Faculty: Ruth Beeston (Chemistry), Helen Cho (Anthropology), Bradley Johnson (Environmental Studies), Peter Krentz (Classics), Jeanne Neumann (Classics), Bill Ringle (Anthropology), Darian Totten (Classics), and Michael Toumazou (Classics)
The Archaeology Concentration provides students with a coherent, interdisciplinary introduction to the study of the human past through material remains. The scope of modern archaeology extends from the remains of the earliest humans to the detritus of industrial societies. Archaeology treats many of the most important milestones in human prehistory (approximately 99% of the human past): our physical evolution into Homo sapiens, the invention of food production, and the rise of social stratification and complex societies. Its concerns include human biology and ecology, ancient health and foodways, political organization, ritual and religion, production and exchange, art and ideology. In short, archaeology covers the origins of nearly all the topics now subdivided among the disciplines of the liberal arts. Archaeology has its own history, its own changing methodologies, and its own ethical issues, including who owns the archaeological record and who should interpret it.
The Archaeology Concentration introduces students to how archaeologists reason. It requires exposure to some of the many disciplines that contribute to archaeological projects: architecture, art history, biology, botany, chemistry, epigraphy, geology, history, skeletal anatomy, zoology, and others. It includes a hands-on experience, either in the field, a museum, or a lab.
Six courses, including at least two at the 300-level or above, distributed as indicated below. No more than three of these courses may be in one department, and no more than two of the courses that constitute the student’s major may count toward the concentration.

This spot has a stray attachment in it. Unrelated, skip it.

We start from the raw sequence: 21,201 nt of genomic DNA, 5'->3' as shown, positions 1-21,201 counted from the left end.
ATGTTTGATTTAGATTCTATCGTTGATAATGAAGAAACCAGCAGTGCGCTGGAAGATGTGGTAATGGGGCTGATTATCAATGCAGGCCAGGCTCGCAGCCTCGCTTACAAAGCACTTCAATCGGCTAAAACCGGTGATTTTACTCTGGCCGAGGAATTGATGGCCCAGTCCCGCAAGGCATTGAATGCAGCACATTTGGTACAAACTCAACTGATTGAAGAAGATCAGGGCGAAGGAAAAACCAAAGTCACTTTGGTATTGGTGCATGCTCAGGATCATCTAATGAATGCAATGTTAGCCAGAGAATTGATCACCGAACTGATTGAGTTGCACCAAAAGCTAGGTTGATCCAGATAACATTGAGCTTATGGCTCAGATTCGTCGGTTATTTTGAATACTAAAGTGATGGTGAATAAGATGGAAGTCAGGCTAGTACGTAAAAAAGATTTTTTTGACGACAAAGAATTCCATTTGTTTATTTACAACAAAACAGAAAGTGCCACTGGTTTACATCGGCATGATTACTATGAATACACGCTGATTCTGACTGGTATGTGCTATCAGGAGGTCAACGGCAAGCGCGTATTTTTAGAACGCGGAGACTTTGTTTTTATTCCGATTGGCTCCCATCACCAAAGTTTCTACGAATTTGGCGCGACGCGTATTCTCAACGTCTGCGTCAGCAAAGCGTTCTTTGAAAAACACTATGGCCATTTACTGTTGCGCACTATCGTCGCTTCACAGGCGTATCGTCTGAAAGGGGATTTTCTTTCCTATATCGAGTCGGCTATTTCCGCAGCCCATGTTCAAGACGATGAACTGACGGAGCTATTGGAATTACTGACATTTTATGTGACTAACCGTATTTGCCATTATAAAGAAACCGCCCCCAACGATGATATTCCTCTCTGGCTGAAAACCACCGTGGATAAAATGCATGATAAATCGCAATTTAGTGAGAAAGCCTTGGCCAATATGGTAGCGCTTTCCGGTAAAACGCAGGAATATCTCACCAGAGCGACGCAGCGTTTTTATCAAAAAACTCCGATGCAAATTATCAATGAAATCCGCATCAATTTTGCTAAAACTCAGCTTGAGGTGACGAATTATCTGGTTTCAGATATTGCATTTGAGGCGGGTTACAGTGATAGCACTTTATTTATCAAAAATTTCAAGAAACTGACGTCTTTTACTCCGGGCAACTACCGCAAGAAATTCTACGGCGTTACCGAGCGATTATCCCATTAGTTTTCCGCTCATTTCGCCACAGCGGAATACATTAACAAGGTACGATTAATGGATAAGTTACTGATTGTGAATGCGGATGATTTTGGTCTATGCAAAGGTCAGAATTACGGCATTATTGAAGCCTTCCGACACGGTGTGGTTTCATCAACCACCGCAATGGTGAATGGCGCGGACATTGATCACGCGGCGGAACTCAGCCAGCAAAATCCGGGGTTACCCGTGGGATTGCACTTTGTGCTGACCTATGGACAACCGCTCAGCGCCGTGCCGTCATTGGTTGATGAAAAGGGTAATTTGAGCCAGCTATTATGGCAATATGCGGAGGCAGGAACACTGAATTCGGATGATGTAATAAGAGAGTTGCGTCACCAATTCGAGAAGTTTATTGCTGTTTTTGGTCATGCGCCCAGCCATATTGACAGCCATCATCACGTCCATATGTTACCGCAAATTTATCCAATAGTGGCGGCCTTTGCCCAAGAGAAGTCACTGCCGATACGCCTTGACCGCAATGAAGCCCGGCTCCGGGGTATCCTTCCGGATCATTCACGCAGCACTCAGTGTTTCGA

2. At least two of the following courses in archaeological science and methods:
3. Two electives, either additional courses listed above or courses listed below:
4. Course or independent study
A course or independent study based on an approved field school, museum internship, or lab research project. If the program does not carry regular college credit, the student must sign up for an independent study with one of the faculty participating in the archaeology concentration and submit a substantial paper (details to be worked out with the faculty member). Davidson College regularly offers one summer field school: CLA 344 - Field School in Mediterranean Archaeology. Archaeology faculty can help students find other appropriate opportunities. In extraordinary circumstances, the student may petition the working group to satisfy this requirement with an independent study.
Concentrators must achieve a grade of “C” or higher in all courses applied toward the concentration.
Students interested in archaeology are strongly encouraged to become student members of the Central Carolinas chapter of the Archaeological Institute of America (#333).
A student must submit a written application to Ruth Beeston, coordinator of the Archaeology Advisory Committee, by the beginning of the spring semester of the junior year. The application will specify the courses to be used to satisfy the concentration requirements. (Note: Some courses in the concentration are offered in alternate years—plan ahead!) Please submit your application as a .doc or .docx file attached to an email to email@example.com.
The Registrar will certify completion of all requirements for the concentration upon the recommendation of the Archaeology Advisory Committee.